PCB assembly & starting up The Moment of Truth

Autor / Redakteur: by Gerhard Eigelsreiter
and Thomas Thun / Claudia Mallok

An interface-independent core hardware which combines a powerful CPU with dynamically reconfigurable FPGAs and thereby provides high I/O-bandwidth which can be used in an unrestricted way – this idea was to be realised by the CPU-module CERO.

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The com-bination of flexible soft- and hardware, I/O-bandwidth, extensive constructive measures in the field of PCB-design, optimising strategies of the PCB manufacturer and the board assembler in an interplay of schematic draft and PCB-design elaboration set new benchmarks regarding stability and functionality of the hardware – and the efforts were worthwhile.

After the completion of the PCB for the CERO-module – an 18-layer-board with piled powerplanes, differen-tial impedances, blind vias and plugged vias – it has to be assembled. Normally the board assembler faces the accom-plished facts and is confronted with the completed PCB. Well, it’s not surprising that some of the electronics manufac-turers finally behave as moody as physics in GHz-ranges. In order to prevent this the cooperation of unit^el, ILFA GmbH and TAUBE ELECTRONIC was planned right from the start and the exchange of information has been successfully inplemented .

The employment of new technologies in PCB construction, the insertion of components with very small packages and high pin counts has to comply with the production possibilities of the service provider. Especially regarding ICs in high-pin-count BGA packages the plugged-via-technology demands a precise coordination between board assembler and developer concerning land pattern dimensioning and the SMT capacitors. This information is already implemented into the PCB design when creating the component library of the PCB design tool. Finally after a modification of the land pattern of the SMT capacitors the board assembler agreed to the plugged-via-technology. The precision of solder masks, the component distances and density are no more than an extract of a set of rules that significantly contributed to the solder- and production quality of the assembly.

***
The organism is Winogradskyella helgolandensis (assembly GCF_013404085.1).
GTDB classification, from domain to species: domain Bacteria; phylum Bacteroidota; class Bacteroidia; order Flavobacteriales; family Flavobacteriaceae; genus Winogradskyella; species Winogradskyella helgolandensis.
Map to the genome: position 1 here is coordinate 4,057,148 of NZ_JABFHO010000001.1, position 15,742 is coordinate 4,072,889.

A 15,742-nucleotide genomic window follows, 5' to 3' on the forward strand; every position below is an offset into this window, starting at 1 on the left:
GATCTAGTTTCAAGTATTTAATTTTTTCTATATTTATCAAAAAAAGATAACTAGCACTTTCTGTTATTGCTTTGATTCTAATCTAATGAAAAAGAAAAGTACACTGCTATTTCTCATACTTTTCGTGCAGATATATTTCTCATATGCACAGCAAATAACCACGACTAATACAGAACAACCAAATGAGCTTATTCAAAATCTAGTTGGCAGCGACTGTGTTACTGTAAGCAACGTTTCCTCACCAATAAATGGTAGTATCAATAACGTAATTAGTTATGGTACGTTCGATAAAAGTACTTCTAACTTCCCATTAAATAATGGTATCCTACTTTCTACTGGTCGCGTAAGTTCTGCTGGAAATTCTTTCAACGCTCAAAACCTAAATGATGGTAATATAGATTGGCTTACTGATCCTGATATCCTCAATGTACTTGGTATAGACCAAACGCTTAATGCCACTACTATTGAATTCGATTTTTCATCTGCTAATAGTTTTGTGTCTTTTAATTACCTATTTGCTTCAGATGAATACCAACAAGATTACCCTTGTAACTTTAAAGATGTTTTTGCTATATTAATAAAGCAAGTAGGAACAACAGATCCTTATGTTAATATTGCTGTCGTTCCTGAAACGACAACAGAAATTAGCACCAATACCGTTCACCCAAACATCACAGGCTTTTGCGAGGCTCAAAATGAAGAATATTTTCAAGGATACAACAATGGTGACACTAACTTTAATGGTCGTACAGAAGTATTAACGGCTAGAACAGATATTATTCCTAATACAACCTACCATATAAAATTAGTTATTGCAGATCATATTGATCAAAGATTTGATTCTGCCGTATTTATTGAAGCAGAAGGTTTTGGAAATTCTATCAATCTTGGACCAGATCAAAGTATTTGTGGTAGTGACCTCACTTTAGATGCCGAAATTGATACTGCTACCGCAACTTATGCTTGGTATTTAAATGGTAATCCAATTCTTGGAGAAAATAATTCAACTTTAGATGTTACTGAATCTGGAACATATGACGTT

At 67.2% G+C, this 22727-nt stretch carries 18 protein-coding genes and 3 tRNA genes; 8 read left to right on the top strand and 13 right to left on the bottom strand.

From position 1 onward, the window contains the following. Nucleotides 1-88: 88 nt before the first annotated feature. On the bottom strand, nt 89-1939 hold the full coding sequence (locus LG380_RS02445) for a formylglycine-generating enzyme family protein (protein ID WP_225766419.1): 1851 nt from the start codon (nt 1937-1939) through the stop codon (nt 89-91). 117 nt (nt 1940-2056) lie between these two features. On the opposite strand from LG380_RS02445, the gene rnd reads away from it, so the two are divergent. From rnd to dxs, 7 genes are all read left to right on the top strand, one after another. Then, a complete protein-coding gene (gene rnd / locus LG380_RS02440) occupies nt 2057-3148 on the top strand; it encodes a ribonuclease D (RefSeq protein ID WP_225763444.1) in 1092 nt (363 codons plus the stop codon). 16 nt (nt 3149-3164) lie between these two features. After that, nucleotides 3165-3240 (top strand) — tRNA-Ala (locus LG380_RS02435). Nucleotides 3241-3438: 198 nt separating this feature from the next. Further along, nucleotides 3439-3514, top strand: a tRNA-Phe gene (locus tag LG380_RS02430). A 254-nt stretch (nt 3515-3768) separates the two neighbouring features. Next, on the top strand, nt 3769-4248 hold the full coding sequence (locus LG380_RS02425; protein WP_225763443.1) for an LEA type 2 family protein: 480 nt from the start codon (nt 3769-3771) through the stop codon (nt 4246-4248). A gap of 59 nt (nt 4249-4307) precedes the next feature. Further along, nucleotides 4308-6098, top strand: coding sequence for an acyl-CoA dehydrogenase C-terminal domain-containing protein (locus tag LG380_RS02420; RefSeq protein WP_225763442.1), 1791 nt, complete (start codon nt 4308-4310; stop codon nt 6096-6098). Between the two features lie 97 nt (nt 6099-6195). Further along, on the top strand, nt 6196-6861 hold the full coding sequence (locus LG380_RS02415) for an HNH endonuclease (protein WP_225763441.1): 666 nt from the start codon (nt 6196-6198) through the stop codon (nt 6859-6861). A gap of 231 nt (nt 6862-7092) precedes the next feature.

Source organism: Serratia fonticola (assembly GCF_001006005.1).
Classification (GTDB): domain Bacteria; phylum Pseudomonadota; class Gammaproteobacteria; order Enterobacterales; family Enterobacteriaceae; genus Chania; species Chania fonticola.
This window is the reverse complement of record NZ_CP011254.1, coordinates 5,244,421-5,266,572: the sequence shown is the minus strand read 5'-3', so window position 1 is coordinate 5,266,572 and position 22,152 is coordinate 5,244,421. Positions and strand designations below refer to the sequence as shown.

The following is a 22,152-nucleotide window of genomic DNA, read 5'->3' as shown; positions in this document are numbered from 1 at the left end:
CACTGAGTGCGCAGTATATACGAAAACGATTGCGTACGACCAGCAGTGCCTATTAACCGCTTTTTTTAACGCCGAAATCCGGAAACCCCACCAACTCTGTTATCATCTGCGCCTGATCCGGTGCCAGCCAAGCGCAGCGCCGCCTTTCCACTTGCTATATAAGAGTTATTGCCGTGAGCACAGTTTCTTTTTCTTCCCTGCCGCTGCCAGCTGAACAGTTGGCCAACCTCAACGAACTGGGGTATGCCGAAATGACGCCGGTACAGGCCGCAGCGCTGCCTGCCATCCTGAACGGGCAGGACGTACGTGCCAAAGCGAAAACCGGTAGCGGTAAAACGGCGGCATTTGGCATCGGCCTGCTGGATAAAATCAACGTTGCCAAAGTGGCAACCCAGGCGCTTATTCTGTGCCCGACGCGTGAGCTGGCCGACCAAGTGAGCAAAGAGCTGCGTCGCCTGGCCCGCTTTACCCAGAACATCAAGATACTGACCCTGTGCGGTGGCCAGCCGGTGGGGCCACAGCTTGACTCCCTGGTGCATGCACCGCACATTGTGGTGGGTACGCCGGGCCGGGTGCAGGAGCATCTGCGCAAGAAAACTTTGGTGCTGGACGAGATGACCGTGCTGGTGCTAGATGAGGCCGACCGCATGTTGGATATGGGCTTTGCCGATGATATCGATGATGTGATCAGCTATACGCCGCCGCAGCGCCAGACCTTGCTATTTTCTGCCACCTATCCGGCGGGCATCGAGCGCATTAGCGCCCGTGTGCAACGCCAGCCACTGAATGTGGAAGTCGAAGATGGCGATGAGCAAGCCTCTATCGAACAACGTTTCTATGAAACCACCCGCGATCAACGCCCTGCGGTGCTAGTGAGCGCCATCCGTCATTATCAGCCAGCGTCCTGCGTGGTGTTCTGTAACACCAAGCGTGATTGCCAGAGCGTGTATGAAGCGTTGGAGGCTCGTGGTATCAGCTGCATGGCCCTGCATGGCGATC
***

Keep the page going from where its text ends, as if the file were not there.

Realize a PCB-design for manufacturing

An 18-layer-board with piled powerplanes puts the cooperation between PCB manufacturer and electronics manufacturer on a new, and in terms of quality higher level. At this stage measures against twist and bow during the solder process are determined as well as solder samples have to be provided to investigate optimised temperature profiles.

Setting-up operation

Finally dinner is served – the most interesting part for any hardware developer is setting-up operation, even the slightest mistake is relentlessly detected. Due to the complex PCB layer stack-up the electronics assembler suggested producing only one prototype instead of three giving the possibility to fall back on two complete component sets for a fast implementation of possible changes.

A resulting disadvantage: During setup no comparing measurements were available, giving the situation – to put it mildly – a decent exclusiveness with temporarily shifted culmination points. The 3.3 V operation voltage was externally supplied through a 3-pole power supply connector. On the board itself two linear amplifiers generated the additionally necessary 1.8 V core voltage for the Coldfire-CPU as well as the 1.5 V core voltage for the Virtex-II FPGA.

This sequential enabling of the voltages solves a critical prob-lem required for the Coldfire “power-sequencing”. The 1.8 V have to be available before the 3.3 V. An auxiliary logic ensures the adherence to the maximum voltage difference of 1.8 V between core and operating voltage even during switching off . The core voltage of the FPGAs was not subject to these restrictions. A first attempt success (a first go success): the first prototype works

Using a regulated power supply unit for general laboratory applications with adjustable current limit the operating voltage was slowly raised towards the targeted 1.5 V. Initiated by a sharp current rise beyond the expected limit already at a very low initial voltage, a short troubleshooting session revealed the following: Instead of the expected 1.5 V at the first testinstance the current rose very rapidly to 1.5 A (expected value 0.6 to 0.8 A). Despite careful insulation a body contact heat sink – linear regulator could be detected, which could be eliminated immediately. Then all measured values lay(were) in the expected range – the operational current amounted to 0.6 A.